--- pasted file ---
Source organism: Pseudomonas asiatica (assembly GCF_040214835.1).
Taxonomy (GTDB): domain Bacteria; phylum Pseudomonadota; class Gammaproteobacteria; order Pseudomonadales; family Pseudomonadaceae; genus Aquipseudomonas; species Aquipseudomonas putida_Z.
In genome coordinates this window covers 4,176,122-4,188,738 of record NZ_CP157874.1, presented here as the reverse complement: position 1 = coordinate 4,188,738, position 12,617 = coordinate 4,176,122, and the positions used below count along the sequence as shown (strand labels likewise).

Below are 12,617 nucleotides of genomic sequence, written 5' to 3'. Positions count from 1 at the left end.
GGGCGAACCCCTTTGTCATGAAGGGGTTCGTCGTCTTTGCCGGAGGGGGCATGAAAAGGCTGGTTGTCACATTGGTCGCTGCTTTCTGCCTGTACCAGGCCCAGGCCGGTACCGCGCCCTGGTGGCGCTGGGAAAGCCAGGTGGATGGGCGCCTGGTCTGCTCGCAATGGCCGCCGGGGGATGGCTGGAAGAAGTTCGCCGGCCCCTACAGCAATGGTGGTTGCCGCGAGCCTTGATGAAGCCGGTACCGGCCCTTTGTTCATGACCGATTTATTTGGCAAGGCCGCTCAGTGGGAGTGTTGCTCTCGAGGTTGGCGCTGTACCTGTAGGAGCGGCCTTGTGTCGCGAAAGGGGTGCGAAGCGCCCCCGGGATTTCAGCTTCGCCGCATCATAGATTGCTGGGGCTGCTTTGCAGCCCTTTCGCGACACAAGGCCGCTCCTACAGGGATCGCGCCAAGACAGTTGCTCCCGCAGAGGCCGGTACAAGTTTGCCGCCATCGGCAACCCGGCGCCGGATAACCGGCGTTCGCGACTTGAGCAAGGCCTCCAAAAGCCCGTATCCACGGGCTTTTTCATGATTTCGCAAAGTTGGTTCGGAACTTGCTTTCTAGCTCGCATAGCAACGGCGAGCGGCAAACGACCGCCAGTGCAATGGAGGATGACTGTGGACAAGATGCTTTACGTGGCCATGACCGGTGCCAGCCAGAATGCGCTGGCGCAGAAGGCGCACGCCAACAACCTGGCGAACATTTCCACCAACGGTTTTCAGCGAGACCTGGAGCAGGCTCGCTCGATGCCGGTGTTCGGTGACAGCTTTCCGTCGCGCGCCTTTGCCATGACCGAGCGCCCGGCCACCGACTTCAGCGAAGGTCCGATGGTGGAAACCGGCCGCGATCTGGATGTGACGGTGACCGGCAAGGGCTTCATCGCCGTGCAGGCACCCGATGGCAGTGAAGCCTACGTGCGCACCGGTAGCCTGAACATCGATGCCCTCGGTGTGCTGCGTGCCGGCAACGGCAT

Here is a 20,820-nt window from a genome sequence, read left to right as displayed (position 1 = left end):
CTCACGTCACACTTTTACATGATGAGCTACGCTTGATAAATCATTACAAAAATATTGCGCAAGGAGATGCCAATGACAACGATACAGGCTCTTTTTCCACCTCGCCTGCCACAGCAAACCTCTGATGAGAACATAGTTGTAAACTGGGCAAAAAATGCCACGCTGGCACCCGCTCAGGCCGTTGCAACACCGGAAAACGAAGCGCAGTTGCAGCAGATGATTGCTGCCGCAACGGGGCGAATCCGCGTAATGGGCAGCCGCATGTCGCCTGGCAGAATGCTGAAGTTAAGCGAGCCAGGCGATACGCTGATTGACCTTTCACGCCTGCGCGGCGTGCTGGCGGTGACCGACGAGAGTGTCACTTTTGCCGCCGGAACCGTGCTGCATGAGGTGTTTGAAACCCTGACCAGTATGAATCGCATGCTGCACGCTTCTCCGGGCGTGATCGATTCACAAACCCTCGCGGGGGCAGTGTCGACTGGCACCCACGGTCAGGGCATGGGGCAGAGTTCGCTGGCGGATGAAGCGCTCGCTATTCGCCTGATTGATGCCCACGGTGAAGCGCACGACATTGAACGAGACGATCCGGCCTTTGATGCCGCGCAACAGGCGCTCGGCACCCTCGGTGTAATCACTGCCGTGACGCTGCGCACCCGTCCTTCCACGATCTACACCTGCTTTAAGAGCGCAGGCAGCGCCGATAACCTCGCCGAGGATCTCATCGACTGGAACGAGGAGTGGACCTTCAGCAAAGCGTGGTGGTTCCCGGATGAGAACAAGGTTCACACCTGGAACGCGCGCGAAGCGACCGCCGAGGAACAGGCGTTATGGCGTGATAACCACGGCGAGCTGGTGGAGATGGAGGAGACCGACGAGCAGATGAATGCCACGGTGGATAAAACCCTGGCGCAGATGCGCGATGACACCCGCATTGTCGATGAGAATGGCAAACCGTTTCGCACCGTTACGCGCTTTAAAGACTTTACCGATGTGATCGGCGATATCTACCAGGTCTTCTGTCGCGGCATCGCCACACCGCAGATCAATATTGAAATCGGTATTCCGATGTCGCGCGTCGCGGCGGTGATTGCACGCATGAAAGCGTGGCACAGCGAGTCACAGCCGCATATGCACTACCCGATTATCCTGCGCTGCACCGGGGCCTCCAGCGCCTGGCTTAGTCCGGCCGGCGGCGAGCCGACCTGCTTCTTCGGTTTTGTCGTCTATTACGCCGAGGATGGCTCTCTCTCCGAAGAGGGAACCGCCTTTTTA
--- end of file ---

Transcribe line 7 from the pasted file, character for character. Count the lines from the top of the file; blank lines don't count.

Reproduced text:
CTCACGTCACACTTTTACATGATGAGCTACGCTTGATAAATCATTACAAAAATATTGCGCAAGGAGATGCCAATGACAACGATACAGGCTCTTTTTCCACCTCGCCTGCCACAGCAAACCTCTGATGAGAACATAGTTGTAAACTGGGCAAAAAATGCCACGCTGGCACCCGCTCAGGCCGTTGCAACACCGGAAAACGAAGCGCAGTTGCAGCAGATGATTGCTGCCGCAACGGGGCGAATCCGCGTAATGGGCAGCCGCATGTCGCCTGGCAGAATGCTGAAGTTAAGCGAGCCAGGCGATACGCTGATTGACCTTTCACGCCTGCGCGGCGTGCTGGCGGTGACCGACGAGAGTGTCACTTTTGCCGCCGGAACCGTGCTGCATGAGGTGTTTGAAACCCTGACCAGTATGAATCGCATGCTGCACGCTTCTCCGGGCGTGATCGATTCACAAACCCTCGCGGGGGCAGTGTCGACTGGCACCCACGGTCAGGGCATGGGGCAGAGTTCGCTGGCGGATGAAGCGCTCGCTATTCGCCTGATTGATGCCCACGGTGAAGCGCACGACATTGAACGAGACGATCCGGCCTTTGATGCCGCGCAACAGGCGCTCGGCACCCTCGGTGTAATCACTGCCGTGACGCTGCGCACCCGTCCTTCCACGATCTACACCTGCTTTAAGAGCGCAGGCAGCGCCGATAACCTCGCCGAGGATCTCATCGACTGGAACGAGGAGTGGACCTTCAGCAAAGCGTGGTGGTTCCCGGATGAGAACAAGGTTCACACCTGGAACGCGCGCGAAGCGACCGCCGAGGAACAGGCGTTATGGCGTGATAACCACGGCGAGCTGGTGGAGATGGAGGAGACCGACGAGCAGATGAATGCCACGGTGGATAAAACCCTGGCGCAGATGCGCGATGACACCCGCATTGTCGATGAGAATGGCAAACCGTTTCGCACCGTTACGCGCTTTAAAGACTTTACCGATGTGATCGGCGATATCTACCAGGTCTTCTGTCGCGGCATCGCCACACCGCAGATCAATATTGAAATCGGTATTCCGATGTCGCGCGTCGCGGCGGTGATTGCACGCATGAAAGCGTGGCACAGCGAGTCACAGCCGCATATGCACTACCCGATTATCCTGCGCTGCACCGGGGCCTCCAGCGCCTGGCTTAGTCCGGCCGGCGGCGAGCCGACCTGCTTCTTCGGTTTTGTCGTCTATTACGCCGAGGATGGCTCTCTCTCCGAAGAGGGAACCGCCTTTTTA